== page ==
U.S. Pat. Nos. 4,442,187 and 4,321,114 which are hereby incorporated by reference. Illustrative of useful dopants are AsF5, MoOCl4, MoCl5, PCl5, POCl3, PCl3, AlCl3, NO+ and NO2 + salts (such as NOBF4, NOPF6, NOSbF6, NOAsF6, NOCH3 CO2, NO2 BF4, NO2 PF6, NO2 AsF6, NO2 SbF6, and NO2 CF3 SO3), HClO4, HNO3, H2 SO4, p-toluenesulfonic acid (TsOH), benzoylperoxide, CF3 SO3 H, SO3, Br2, (FSO3)2, ZnCl2, FSO3 H, Fe(III) salts (such as Fe(BF4)3, FeBr3, Fe(CH3 SO3)3, Fe(ClO4)3, FeCl3, Fe(OTS)3, and Fe(CF3 SO3)3 which give rise to doped polymers containing dopant solutes such as NO3 -, CH3 SO3 -, AlCl4 -, BF4 -, ZnCl4 -, PCl4 -, PF6 -, AsF6 -, SbF6 -, CF3 SO3 -, ClO4 -, OTs-, SO3 -, C6 H5 CO2 -, CH3 SO3 -, FSO3 -, and FeCl4 -. Other useful electron acceptor dopants include electrolyte salts such as LiClO4, LiBF4, LiAsF6, NaPF6, Bu4 NClO4, Bu4 NOTs, Bu4 NCF3 SO3, LiCF3 SO3. AgOTs, and the like. Preferred for use in the practice of this invention are oxidizing dopants selected from the group consisting of MoOCl4, MoCl5, PCl5, POCl3, and Fe (III) salts such as Fe(ClO4)3, FeCl3, FeBr3, and Fe(CF3 SO3)3, and particularly preferred for use in the practice of this invention are dopants selected from the group consisting of MoOCl4, MoCl5, PCl5, POCl3, FeBr3 and FeCl3. Amongst these particularly preferred embodiments, most preferred are those embodiments in which the oxidizing dopant is FeCl3.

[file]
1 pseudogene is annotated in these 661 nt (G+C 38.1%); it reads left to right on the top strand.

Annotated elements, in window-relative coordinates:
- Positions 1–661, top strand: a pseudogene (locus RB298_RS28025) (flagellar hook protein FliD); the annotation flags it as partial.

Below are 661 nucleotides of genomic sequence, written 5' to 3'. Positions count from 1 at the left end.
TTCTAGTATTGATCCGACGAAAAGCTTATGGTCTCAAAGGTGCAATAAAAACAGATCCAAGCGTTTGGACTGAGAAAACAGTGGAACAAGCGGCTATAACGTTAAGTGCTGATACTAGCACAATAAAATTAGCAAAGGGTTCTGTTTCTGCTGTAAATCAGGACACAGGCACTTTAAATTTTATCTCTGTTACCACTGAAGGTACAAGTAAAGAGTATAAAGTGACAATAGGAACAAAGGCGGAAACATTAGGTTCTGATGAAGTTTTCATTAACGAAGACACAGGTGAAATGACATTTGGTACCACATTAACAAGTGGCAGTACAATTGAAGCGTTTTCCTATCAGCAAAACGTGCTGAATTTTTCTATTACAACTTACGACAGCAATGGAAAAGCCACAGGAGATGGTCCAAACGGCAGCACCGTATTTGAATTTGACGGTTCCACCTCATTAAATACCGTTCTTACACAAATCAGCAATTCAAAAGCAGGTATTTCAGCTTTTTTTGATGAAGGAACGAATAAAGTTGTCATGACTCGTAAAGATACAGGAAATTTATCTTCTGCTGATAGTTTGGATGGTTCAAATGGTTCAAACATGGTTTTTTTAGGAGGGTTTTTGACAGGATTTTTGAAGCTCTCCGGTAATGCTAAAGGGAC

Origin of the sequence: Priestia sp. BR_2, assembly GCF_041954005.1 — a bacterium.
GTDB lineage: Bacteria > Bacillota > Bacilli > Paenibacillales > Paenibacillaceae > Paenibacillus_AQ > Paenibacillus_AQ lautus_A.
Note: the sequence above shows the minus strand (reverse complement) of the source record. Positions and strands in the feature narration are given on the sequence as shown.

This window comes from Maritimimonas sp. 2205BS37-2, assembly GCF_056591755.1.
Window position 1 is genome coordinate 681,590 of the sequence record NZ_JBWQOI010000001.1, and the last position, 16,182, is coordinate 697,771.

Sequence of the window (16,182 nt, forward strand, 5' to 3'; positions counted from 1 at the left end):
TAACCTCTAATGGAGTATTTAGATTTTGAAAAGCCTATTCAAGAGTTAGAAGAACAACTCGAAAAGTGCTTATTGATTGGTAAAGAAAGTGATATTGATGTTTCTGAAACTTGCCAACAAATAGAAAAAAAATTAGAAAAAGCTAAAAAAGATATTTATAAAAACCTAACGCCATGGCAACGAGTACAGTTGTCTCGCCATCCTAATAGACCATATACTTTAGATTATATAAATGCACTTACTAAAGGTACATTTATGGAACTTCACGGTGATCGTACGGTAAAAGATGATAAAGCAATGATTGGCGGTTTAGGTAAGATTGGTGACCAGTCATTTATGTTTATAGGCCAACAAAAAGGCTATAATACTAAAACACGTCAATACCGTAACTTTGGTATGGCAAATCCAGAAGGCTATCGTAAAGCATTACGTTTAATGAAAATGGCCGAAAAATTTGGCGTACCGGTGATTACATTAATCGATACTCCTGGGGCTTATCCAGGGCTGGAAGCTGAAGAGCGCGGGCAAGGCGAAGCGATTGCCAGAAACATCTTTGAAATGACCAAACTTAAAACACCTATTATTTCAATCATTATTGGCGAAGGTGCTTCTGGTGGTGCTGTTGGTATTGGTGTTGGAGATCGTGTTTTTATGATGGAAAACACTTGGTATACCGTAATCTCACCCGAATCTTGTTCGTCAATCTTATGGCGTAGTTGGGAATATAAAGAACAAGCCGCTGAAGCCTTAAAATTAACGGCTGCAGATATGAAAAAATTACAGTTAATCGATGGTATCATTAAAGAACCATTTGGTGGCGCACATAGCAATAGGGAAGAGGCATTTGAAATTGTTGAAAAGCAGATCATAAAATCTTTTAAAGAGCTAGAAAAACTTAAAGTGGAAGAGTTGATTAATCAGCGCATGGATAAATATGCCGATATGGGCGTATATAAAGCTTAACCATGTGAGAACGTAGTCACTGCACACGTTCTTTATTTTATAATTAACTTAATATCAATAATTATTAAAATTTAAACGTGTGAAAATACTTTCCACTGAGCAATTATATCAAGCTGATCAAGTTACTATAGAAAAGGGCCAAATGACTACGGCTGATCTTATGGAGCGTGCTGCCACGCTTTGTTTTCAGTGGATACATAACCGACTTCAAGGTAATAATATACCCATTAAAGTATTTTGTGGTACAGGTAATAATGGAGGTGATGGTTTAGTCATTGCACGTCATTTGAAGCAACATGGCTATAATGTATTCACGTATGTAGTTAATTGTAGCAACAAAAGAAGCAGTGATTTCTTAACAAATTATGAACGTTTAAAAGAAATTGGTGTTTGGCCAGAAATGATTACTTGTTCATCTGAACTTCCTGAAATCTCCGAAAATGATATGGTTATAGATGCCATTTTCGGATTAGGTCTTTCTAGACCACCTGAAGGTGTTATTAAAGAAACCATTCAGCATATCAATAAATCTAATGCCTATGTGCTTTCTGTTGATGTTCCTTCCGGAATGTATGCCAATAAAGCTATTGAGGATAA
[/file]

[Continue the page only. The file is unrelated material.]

The amount of dopant employed is not critical and can vary depending on the degree of conductivity and solubility required and whether a solution or plasticized composition is desired. In general, sufficient dopant is added to the polymer (in solution or in solid form of a plasticized composition) to form a doped polymer (either in the form of a plasticized composition or in solution) which is a semi-conductor or a conductor and which is soluble in solvents described below, or which is plasticized by such solvents. Usually the amount of dopant employed is at least sufficient to give a doped polymer (either in solution or in solid form) having a conductivity of at least about 10-6 ohm-1 cm-1. The upper level of conductivity is not critical and will usually depend on the type of aniline polymer employed. In general, the highest level of conductivity obtained is provided without unduly adversely affecting the environmental stability of the polymer. In the preferred embodiments of the invention the amount of dopant employed is sufficient to provide a conductivity of at least about 10-4 ohm-1 cm-1, and in the particularly preferred embodiments is sufficient to provide a conductivity of at least about 10-2 ohm-1 cm-1. Amongst these particularly preferred embodiments, most preferred are those embodiments in which unsubstituted polyaniline is employed and in which sufficient dopant is employed to provide a conductivity of at least about 10-1 ohm-1 cm-1, with amounts sufficient to provide a conductivity of from about 10-1 ohm-1 cm-1 to 10-1 ohm`1 cm-1 usually being the amounts of choice.